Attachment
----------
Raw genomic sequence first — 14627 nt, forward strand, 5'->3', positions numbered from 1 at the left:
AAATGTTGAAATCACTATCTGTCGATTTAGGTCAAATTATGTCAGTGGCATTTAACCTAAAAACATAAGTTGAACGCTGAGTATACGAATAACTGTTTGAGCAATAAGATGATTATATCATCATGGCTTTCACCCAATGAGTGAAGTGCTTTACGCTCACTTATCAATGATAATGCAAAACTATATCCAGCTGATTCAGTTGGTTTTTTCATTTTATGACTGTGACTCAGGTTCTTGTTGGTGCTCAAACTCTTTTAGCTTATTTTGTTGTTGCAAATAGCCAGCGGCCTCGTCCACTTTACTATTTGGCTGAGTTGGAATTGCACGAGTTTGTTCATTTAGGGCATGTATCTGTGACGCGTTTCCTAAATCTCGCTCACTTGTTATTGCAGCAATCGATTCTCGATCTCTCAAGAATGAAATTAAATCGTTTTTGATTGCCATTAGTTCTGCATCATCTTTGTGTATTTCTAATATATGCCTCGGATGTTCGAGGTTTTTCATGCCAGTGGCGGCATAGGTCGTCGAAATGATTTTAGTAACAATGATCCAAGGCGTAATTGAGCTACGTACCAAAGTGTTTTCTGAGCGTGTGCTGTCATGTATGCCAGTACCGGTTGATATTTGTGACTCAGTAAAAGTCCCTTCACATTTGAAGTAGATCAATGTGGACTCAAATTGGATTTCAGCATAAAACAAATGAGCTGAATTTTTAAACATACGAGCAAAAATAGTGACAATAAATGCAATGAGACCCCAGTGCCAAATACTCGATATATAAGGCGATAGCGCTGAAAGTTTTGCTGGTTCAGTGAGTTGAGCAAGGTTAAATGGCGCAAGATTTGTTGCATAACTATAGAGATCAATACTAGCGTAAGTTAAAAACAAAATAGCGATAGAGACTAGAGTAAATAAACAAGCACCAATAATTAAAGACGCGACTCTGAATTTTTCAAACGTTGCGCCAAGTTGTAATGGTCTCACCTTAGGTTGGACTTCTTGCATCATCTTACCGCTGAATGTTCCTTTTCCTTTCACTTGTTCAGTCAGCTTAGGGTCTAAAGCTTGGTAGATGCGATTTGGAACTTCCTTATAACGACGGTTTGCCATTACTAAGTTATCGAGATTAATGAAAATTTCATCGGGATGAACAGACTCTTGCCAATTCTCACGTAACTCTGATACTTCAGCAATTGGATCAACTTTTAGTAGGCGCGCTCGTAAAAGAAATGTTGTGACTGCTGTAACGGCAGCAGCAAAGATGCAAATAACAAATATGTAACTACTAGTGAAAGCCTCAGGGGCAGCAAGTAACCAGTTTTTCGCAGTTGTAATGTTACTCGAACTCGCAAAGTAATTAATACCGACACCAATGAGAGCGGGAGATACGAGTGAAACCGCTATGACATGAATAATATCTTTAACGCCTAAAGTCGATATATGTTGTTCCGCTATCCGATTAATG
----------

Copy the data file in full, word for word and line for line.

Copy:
Raw genomic sequence first — 14627 nt, forward strand, 5'->3', positions numbered from 1 at the left:
AAATGTTGAAATCACTATCTGTCGATTTAGGTCAAATTATGTCAGTGGCATTTAACCTAAAAACATAAGTTGAACGCTGAGTATACGAATAACTGTTTGAGCAATAAGATGATTATATCATCATGGCTTTCACCCAATGAGTGAAGTGCTTTACGCTCACTTATCAATGATAATGCAAAACTATATCCAGCTGATTCAGTTGGTTTTTTCATTTTATGACTGTGACTCAGGTTCTTGTTGGTGCTCAAACTCTTTTAGCTTATTTTGTTGTTGCAAATAGCCAGCGGCCTCGTCCACTTTACTATTTGGCTGAGTTGGAATTGCACGAGTTTGTTCATTTAGGGCATGTATCTGTGACGCGTTTCCTAAATCTCGCTCACTTGTTATTGCAGCAATCGATTCTCGATCTCTCAAGAATGAAATTAAATCGTTTTTGATTGCCATTAGTTCTGCATCATCTTTGTGTATTTCTAATATATGCCTCGGATGTTCGAGGTTTTTCATGCCAGTGGCGGCATAGGTCGTCGAAATGATTTTAGTAACAATGATCCAAGGCGTAATTGAGCTACGTACCAAAGTGTTTTCTGAGCGTGTGCTGTCATGTATGCCAGTACCGGTTGATATTTGTGACTCAGTAAAAGTCCCTTCACATTTGAAGTAGATCAATGTGGACTCAAATTGGATTTCAGCATAAAACAAATGAGCTGAATTTTTAAACATACGAGCAAAAATAGTGACAATAAATGCAATGAGACCCCAGTGCCAAATACTCGATATATAAGGCGATAGCGCTGAAAGTTTTGCTGGTTCAGTGAGTTGAGCAAGGTTAAATGGCGCAAGATTTGTTGCATAACTATAGAGATCAATACTAGCGTAAGTTAAAAACAAAATAGCGATAGAGACTAGAGTAAATAAACAAGCACCAATAATTAAAGACGCGACTCTGAATTTTTCAAACGTTGCGCCAAGTTGTAATGGTCTCACCTTAGGTTGGACTTCTTGCATCATCTTACCGCTGAATGTTCCTTTTCCTTTCACTTGTTCAGTCAGCTTAGGGTCTAAAGCTTGGTAGATGCGATTTGGAACTTCCTTATAACGACGGTTTGCCATTACTAAGTTATCGAGATTAATGAAAATTTCATCGGGATGAACAGACTCTTGCCAATTCTCACGTAACTCTGATACTTCAGCAATTGGATCAACTTTTAGTAGGCGCGCTCGTAAAAGAAATGTTGTGACTGCTGTAACGGCAGCAGCAAAGATGCAAATAACAAATATGTAACTACTAGTGAAAGCCTCAGGGGCAGCAAGTAACCAGTTTTTCGCAGTTGTAATGTTACTCGAACTCGCAAAGTAATTAATACCGACACCAATGAGAGCGGGAGATACGAGTGAAACCGCTATGACATGAATAATATCTTTAACGCCTAAAGTCGATATATGTTGTTCCGCTATCCGATTAATG